Seven years ago today, the stock market hit rock bottom, as gigantic companies in key industries from finance to auto manufacturing were teetering on the brink of collapse.
On March 9, 2009, the S&P 500 index of U.S. stocks closed just below 677, which was about 57% below it’s previous high. Many investors grew so terrified of further economic unraveling that they sold equities, bought bonds and cash, and prayed for the best.
They got what they wished for, as a new bull market was born that day. Unfortunately the well-meaning souls who sold stock back then wound up receiving the worst.
Today, the pendulum has swung the other way with the S&P near the 1,980 level.
For the past 84 months, stocks have largely been climbing, as the broad market more than tripled investors’ money from the March 2009 lows, returning a total return of 215%. To put this in perspective: this bull has been running for a third Justin Bieber’s life.
“To a large extent the past seven years lulled people into thinking that being in a bull market is a god-given right,” says ProShares chief executive Michael Sapir. “Bear markets and corrections are still a fact of life.”
That was made painfully clear at the beginning of this year when stocks endured their worst start to a year ever, and flirted with bear market territory.
But after a rebound starting in mid February, talk of a bear market has died down.
As the bull market now enters its eighth year of existence, here are five things investors should keep in mind.
It’s not officially seven just yet
The first thing to know about the seven-year bull market is that it may not technically be seven. That’s the frustrating thing about the stock market — it’s often hard to say what kind of market it is until after the fact. “Only if it sets a new high before falling 20% from the previous high set on May 21, 2015, it will celebrate its seventh birthday,” notes S&P Capital IQ’s Sam Stovall.
That means the market is in sort of a holding pattern: If the S&P surpasses 2,130 before it drops to 1,704, then the market will officially be as old as we think it is. (It fell 22.5 points yesterday, to 1,979.)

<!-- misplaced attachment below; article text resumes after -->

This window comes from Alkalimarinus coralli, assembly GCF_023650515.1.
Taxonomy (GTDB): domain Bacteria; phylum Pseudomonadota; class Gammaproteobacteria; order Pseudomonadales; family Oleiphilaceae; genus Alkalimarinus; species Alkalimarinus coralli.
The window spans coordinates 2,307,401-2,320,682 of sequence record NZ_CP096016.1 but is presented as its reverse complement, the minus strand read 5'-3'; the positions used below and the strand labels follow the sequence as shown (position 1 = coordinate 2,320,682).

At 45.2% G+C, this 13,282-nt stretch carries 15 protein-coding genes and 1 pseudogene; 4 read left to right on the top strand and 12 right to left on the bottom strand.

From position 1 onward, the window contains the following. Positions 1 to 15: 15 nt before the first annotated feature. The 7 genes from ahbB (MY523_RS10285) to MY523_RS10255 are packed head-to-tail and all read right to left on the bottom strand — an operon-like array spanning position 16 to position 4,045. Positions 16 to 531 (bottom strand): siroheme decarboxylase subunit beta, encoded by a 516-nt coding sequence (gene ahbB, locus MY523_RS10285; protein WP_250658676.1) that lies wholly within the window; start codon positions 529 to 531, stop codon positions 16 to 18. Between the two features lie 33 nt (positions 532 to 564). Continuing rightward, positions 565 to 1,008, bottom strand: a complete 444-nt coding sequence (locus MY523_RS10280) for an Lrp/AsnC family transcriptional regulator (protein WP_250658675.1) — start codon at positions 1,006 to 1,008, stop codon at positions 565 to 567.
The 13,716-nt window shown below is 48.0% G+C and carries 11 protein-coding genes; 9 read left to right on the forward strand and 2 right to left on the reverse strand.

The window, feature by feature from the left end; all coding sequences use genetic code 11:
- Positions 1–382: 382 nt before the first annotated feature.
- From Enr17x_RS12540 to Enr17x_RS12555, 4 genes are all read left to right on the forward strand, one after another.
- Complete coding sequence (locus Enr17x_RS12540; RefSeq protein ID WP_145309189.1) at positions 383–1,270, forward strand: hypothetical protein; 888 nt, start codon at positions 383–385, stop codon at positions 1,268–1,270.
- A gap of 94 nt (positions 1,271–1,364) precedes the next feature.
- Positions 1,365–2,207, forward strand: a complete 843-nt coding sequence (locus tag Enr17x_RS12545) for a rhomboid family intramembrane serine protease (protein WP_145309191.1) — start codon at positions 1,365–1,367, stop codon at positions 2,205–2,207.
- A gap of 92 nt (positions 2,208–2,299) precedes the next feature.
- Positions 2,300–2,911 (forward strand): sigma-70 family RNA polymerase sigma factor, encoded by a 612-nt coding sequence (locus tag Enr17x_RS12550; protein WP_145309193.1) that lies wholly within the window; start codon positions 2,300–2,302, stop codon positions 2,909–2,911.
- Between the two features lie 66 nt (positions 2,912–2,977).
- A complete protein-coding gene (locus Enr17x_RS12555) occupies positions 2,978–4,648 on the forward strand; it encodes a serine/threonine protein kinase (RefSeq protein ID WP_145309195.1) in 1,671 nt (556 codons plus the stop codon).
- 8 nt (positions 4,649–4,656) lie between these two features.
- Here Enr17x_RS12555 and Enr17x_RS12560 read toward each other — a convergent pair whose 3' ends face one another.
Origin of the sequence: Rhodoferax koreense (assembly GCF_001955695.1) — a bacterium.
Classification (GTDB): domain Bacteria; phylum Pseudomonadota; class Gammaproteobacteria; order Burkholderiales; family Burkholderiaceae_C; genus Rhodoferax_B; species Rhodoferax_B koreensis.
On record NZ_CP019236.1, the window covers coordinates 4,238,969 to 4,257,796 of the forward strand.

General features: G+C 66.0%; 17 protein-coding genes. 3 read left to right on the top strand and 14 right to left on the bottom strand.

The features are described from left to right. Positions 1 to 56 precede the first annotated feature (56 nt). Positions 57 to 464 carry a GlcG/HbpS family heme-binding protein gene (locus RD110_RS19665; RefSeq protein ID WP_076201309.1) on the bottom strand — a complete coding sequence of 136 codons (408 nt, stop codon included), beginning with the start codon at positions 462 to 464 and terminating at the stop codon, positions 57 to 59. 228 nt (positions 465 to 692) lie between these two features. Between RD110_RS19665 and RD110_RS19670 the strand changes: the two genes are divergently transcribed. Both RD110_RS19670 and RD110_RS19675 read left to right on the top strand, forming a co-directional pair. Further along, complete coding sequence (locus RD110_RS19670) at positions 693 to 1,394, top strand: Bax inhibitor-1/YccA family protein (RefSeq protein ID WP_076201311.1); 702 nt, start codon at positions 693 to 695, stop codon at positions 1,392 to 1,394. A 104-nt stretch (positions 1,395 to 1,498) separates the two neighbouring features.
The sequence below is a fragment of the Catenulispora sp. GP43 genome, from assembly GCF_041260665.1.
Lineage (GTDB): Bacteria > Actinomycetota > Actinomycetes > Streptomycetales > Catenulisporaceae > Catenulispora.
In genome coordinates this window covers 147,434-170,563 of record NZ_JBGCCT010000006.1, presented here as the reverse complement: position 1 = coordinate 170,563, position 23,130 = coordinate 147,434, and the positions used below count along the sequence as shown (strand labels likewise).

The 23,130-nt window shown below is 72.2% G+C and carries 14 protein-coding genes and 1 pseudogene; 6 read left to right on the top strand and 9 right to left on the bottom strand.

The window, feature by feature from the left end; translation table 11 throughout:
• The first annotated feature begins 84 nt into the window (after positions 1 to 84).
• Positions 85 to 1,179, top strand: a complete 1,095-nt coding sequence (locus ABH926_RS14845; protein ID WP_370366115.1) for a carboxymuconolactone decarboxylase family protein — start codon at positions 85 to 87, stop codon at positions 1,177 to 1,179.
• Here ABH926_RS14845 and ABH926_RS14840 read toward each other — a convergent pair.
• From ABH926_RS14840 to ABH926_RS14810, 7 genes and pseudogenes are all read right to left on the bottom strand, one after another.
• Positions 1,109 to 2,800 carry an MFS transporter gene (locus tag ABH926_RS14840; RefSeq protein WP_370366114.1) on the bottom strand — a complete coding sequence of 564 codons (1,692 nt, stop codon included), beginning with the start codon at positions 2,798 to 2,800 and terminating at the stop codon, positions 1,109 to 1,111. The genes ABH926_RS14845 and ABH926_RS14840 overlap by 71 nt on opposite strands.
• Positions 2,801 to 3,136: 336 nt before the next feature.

This bull is better than average
Investors have enjoyed 12 bull markets since the end of World War II, and they’re not all created equal.
Some recoveries followed comparatively mild downturns, while others responded to massive losses. The current bull market falls into the later category. There have only been three so-called mega meltdowns and ensuing recoveries, per S&P Capital IQ, and this period has performed the best.
Defense is winning out
The best-performing areas of the market show that investors are feeling defensive — and want dividends for their trouble. The top sectors of this (maybe) seventh year were consumer staples, telecom services, and utilities. Should you follow course, and tilt your portfolio towards yield? Not quite.
Volatility is just a fact of life for investors — that’s the price you pay for better yields. “Over longer periods of time, returns compensate investors for taking risk,” says Richard Bernstein of Richard Bernstein Advisors.
- Calculator: [time-calcxml id=inv08]
Is a recession coming?
One interesting point of comparison between this bull and the two previous ones that lasted as long are their respective yield curves. (A yield curve is the difference of yield between short term bonds and intermediate bonds and long-term bonds. The closer to zero the spread, generally the worse off the economy.) The yield curve is wider in year seven of this bull than it was at this point of the similar bull markets in the early 1950s and during the 1990s. That means the music may play on a bit longer.
Don’t expect the bull to go quietly
If this is the end, though, expect fireworks. Bull markets that extended beyond three years saw returns in their last year that were better than, or almost as good as, any non-first year performance, per Stovall.
“Like a light bulb that glows brightest just before before burning itself out, we may find that this bull market has one more illuminating year left in it before extinguishing itself in a blaze of glory.”